We reserved the biggest coding failure we can imagine happening here to a special audio sample. If somebody introduces new code crap (as determined by Crap4J), he gets ordered to “CUT THE CRAP!” at incredible volume. We used the voice of the inventor of XFDs, Alberto Savoia, taken from his delightful training video for management by numbers (position 2:03ff). The audio quality isn’t convincing, his command surely is.

If you wonder what it’s like to be suddenly interrupted by different voices rebuking or praising you – it’s healthy. You get used to it very quickly, yet the information always catches on. And the information is always relevant.

We call it our “audible remorse”.


Read more about our Extreme Feedback Devices:


Gedanken zu Online-Hilfen

January 16, 2008

Eine gute moderne Software hat eine kontextbezogene Online-Hilfe. Bei einer sehr guten modernen Software wird diese nie benutzt, aber das ist ein anderes Thema.

Wir haben in der Schneide verschiedene Ansätze ausprobiert, die alle einen großen Nachteil hatten: Die eingestellten Inhalte waren an manchen Stellen unverständlich oder zu knapp und der Benutzer konnte nicht viel dagegen tun. Daher befassen wir uns gerade mit der Idee, eine Online-Hilfe mit einem Wiki zu koppeln. Auf diese Weise könnten die Benutzer ihre Online-Hilfe selbst verbessern und fortschreiben, so dass die Inhalte hilfreicher werden.

Um die Vor- und Nachteile dieses Ansatzes nicht erst durch den Kunden testen zu lassen, haben wir einen Selbstversuch gestartet. Die Online-Hilfe betrifft allerdings keine Software, sondern die Schneide selbst.

Eine Online-Hilfe für den Arbeitsplatz

Wir haben uns das Konzept der “WikiTags” ausgedacht, kleine Aufkleber mit einer Wiki-Adresse und einem Symbol, das auf diesen Umstand hinweist.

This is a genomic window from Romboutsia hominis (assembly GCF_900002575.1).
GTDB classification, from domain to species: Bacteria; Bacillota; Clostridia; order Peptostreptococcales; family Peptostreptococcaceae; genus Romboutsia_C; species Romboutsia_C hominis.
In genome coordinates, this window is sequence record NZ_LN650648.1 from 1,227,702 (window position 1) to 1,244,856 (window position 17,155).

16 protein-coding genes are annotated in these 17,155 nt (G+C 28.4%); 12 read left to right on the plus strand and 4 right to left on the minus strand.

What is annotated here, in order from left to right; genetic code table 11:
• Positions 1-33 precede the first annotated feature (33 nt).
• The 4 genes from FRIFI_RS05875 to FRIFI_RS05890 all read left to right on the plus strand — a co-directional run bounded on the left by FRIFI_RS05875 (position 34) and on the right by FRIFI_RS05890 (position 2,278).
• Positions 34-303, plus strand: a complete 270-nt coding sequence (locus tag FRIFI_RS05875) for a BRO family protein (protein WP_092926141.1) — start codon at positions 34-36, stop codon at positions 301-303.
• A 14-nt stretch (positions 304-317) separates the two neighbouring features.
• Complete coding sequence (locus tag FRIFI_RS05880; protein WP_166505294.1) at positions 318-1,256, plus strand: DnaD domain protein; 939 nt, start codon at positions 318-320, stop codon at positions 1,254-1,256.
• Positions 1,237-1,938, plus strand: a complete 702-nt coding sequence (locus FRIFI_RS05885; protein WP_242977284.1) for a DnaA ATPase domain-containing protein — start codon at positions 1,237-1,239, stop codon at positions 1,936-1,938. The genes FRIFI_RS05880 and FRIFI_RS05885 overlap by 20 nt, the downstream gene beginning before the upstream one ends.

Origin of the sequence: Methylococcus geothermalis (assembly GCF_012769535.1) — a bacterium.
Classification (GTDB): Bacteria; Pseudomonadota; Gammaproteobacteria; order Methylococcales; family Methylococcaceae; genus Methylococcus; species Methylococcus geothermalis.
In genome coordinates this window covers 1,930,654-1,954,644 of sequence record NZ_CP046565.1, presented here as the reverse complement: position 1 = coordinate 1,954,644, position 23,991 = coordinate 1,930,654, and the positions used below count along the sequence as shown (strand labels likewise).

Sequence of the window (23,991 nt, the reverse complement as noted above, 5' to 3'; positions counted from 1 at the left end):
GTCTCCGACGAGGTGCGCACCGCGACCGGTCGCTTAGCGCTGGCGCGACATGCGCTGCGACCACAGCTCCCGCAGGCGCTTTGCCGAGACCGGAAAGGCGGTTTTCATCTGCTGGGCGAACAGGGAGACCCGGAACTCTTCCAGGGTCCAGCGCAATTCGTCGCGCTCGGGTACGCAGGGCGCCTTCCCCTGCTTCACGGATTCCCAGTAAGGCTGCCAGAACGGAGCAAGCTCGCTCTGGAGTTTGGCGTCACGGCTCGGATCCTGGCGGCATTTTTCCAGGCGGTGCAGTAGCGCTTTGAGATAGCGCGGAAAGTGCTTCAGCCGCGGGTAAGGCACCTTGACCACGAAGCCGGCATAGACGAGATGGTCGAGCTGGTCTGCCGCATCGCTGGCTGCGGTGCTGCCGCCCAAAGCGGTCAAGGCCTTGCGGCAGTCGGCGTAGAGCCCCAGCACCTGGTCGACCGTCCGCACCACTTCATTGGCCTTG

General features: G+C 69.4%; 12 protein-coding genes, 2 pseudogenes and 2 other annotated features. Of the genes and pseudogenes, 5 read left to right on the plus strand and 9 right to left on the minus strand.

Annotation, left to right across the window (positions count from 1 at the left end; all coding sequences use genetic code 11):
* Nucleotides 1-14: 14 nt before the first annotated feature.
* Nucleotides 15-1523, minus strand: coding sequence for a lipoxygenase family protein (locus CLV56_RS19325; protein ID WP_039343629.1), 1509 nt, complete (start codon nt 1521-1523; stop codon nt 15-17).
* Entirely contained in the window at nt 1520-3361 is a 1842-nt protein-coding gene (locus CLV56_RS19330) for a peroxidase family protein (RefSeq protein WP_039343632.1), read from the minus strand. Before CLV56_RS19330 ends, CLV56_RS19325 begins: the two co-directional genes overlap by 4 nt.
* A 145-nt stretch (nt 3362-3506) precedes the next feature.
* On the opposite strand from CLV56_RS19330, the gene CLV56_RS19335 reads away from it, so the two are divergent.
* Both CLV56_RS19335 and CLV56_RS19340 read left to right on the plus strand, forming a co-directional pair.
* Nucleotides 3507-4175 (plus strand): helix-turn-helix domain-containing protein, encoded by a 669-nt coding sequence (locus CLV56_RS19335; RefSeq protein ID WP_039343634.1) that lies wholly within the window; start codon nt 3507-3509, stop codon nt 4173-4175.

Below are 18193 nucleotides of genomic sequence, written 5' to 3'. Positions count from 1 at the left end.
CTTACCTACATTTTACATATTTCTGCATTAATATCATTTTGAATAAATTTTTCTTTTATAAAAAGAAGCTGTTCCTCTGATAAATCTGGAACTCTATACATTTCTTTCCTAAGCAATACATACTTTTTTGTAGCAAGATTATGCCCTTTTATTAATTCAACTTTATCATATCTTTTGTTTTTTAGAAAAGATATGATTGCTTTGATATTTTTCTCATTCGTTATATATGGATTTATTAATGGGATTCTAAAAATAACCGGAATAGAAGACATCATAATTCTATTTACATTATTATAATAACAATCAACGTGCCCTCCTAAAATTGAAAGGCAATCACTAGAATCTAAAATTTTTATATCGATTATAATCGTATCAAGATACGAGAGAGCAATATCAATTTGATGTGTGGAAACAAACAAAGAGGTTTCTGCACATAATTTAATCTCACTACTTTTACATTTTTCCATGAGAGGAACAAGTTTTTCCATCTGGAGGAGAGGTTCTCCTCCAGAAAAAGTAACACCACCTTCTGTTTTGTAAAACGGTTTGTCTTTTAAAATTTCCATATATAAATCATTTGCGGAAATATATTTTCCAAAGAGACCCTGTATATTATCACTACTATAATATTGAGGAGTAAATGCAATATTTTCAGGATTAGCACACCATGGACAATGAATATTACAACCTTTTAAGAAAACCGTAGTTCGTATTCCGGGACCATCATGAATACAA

Thumb Spoon WikiTag 

Mit diesen WikiTags rüsten wir gerade alle Räume und Gegenstände in Reichweite aus, so dass sie einem Eintrag in unserer Firmen-Online-Hilfe (unserem Wiki) zugeordnet sind. Über ein kleines Eingabefeld in unserem Intranetportal gelangt man direkt auf die betreffende Wiki-Seite (der sogenannte WikiWarp), kann dort die Informationen zum Gegenstand (z.B. Bedienhinweise oder Bezugsquellen) einsehen und auch gleich verbessern und ergänzen.

Spoon Wiki Page

Wir haben also eine halbautomatisch aktivierbare Online-Hilfe für unsere Firma implementiert und die ersten Erfahrungen damit gesammelt. Was ist die einprägsamste Erfahrung? Wir brauchen kleine, portable Anzeigegeräte für spezielle Anwendungsfälle (siehe Bild).

Special WikiTag


Bubble, bubble, Build’s in… Bubbles!

May 9, 2007

Vor kurzem war unser Code Flow-O-Meter fast ausgetrocknet. Auch Zimmerbrunnen verlangen nämlich regelmäßig Wasser, sogar eher mehr als Zimmerpflanzen. Beim Nachgießen fiel mir auf, dass der Brunnen mittlerweile ziemlich veralgt ist. Also beschloss ich, mit etwas Spülmittel dem Wasser eine frischere Note zu geben.

Den nächsten Check-In machte Luke von einem weit entfernten Büro. Ich hörte das Plätschern des Brunnens und sah dann aus den Augenwinkeln ein großes, weißes Etwas vom Brunnen in die Bücher kippen.

Spülmittel in Zimmerbrunnen hat die Eigenschaft, massiv Schaum zu bilden.

Das Algenproblem ist nach wie vor ungelöst, aber die Bücher sind wieder trocken. Nur das Brunnenschild hat bleibende Schäden davongetragen. Leider hatte ich keinen Photoapparat zur Hand, sonst hätte ich im Lachen noch ein paar Bilder schießen können.

Der Eintragstitel ist übrigens eine Abwandlung eines Artikels auf Pragmatic Automation.